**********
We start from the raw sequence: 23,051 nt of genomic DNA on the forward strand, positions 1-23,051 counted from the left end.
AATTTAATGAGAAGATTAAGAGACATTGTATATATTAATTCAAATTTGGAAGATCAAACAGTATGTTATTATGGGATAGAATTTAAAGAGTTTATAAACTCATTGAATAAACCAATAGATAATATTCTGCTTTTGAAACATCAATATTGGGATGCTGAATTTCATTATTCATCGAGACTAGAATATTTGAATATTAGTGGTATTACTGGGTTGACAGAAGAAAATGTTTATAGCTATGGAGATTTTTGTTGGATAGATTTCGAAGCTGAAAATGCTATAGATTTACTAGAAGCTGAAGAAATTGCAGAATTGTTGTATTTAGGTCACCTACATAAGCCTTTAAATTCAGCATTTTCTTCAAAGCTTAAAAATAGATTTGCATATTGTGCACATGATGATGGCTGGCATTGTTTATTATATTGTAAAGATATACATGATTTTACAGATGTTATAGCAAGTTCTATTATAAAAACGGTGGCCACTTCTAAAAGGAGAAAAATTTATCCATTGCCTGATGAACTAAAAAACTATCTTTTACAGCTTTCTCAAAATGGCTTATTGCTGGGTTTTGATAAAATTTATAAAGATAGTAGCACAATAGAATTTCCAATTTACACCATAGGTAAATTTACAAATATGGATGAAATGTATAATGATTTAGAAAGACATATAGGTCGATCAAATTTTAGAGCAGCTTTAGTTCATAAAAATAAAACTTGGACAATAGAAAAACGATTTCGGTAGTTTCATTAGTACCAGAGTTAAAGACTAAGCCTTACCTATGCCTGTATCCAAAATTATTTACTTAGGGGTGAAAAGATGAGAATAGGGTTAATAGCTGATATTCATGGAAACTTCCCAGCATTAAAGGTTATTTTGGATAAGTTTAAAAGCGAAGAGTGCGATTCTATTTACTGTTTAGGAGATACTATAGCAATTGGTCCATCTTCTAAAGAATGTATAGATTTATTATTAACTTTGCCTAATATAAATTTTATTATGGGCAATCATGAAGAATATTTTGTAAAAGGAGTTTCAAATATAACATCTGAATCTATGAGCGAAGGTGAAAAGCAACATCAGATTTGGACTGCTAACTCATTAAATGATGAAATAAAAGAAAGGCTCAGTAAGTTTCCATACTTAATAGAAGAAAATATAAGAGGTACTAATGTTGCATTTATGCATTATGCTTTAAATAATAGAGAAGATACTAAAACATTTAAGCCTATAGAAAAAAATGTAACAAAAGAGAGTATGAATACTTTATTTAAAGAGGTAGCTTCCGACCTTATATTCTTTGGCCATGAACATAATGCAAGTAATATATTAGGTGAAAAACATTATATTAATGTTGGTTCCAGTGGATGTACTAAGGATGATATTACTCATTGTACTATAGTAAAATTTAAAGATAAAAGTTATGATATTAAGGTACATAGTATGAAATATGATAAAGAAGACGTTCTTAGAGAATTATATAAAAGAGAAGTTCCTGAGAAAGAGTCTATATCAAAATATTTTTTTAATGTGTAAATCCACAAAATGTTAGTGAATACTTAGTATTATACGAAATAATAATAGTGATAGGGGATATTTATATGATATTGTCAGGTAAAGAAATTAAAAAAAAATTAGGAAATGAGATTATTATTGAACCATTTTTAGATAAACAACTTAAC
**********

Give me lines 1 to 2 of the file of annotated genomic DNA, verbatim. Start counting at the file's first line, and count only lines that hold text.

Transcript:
We start from the raw sequence: 23,051 nt of genomic DNA on the forward strand, positions 1-23,051 counted from the left end.
AATTTAATGAGAAGATTAAGAGACATTGTATATATTAATTCAAATTTGGAAGATCAAACAGTATGTTATTATGGGATAGAATTTAAAGAGTTTATAAACTCATTGAATAAACCAATAGATAATATTCTGCTTTTGAAACATCAATATTGGGATGCTGAATTTCATTATTCATCGAGACTAGAATATTTGAATATTAGTGGTATTACTGGGTTGACAGAAGAAAATGTTTATAGCTATGGAGATTTTTGTTGGATAGATTTCGAAGCTGAAAATGCTATAGATTTACTAGAAGCTGAAGAAATTGCAGAATTGTTGTATTTAGGTCACCTACATAAGCCTTTAAATTCAGCATTTTCTTCAAAGCTTAAAAATAGATTTGCATATTGTGCACATGATGATGGCTGGCATTGTTTATTATATTGTAAAGATATACATGATTTTACAGATGTTATAGCAAGTTCTATTATAAAAACGGTGGCCACTTCTAAAAGGAGAAAAATTTATCCATTGCCTGATGAACTAAAAAACTATCTTTTACAGCTTTCTCAAAATGGCTTATTGCTGGGTTTTGATAAAATTTATAAAGATAGTAGCACAATAGAATTTCCAATTTACACCATAGGTAAATTTACAAATATGGATGAAATGTATAATGATTTAGAAAGACATATAGGTCGATCAAATTTTAGAGCAGCTTTAGTTCATAAAAATAAAACTTGGACAATAGAAAAACGATTTCGGTAGTTTCATTAGTACCAGAGTTAAAGACTAAGCCTTACCTATGCCTGTATCCAAAATTATTTACTTAGGGGTGAAAAGATGAGAATAGGGTTAATAGCTGATATTCATGGAAACTTCCCAGCATTAAAGGTTATTTTGGATAAGTTTAAAAGCGAAGAGTGCGATTCTATTTACTGTTTAGGAGATACTATAGCAATTGGTCCATCTTCTAAAGAATGTATAGATTTATTATTAACTTTGCCTAATATAAATTTTATTATGGGCAATCATGAAGAATATTTTGTAAAAGGAGTTTCAAATATAACATCTGAATCTATGAGCGAAGGTGAAAAGCAACATCAGATTTGGACTGCTAACTCATTAAATGATGAAATAAAAGAAAGGCTCAGTAAGTTTCCATACTTAATAGAAGAAAATATAAGAGGTACTAATGTTGCATTTATGCATTATGCTTTAAATAATAGAGAAGATACTAAAACATTTAAGCCTATAGAAAAAAATGTAACAAAAGAGAGTATGAATACTTTATTTAAAGAGGTAGCTTCCGACCTTATATTCTTTGGCCATGAACATAATGCAAGTAATATATTAGGTGAAAAACATTATATTAATGTTGGTTCCAGTGGATGTACTAAGGATGATATTACTCATTGTACTATAGTAAAATTTAAAGATAAAAGTTATGATATTAAGGTACATAGTATGAAATATGATAAAGAAGACGTTCTTAGAGAATTATATAAAAGAGAAGTTCCTGAGAAAGAGTCTATATCAAAATATTTTTTTAATGTGTAAATCCACAAAATGTTAGTGAATACTTAGTATTATACGAAATAATAATAGTGATAGGGGATATTTATATGATATTGTCAGGTAAAGAAATTAAAAAAAAATTAGGAAATGAGATTATTATTGAACCATTTTTAGATAAACAACTTAAC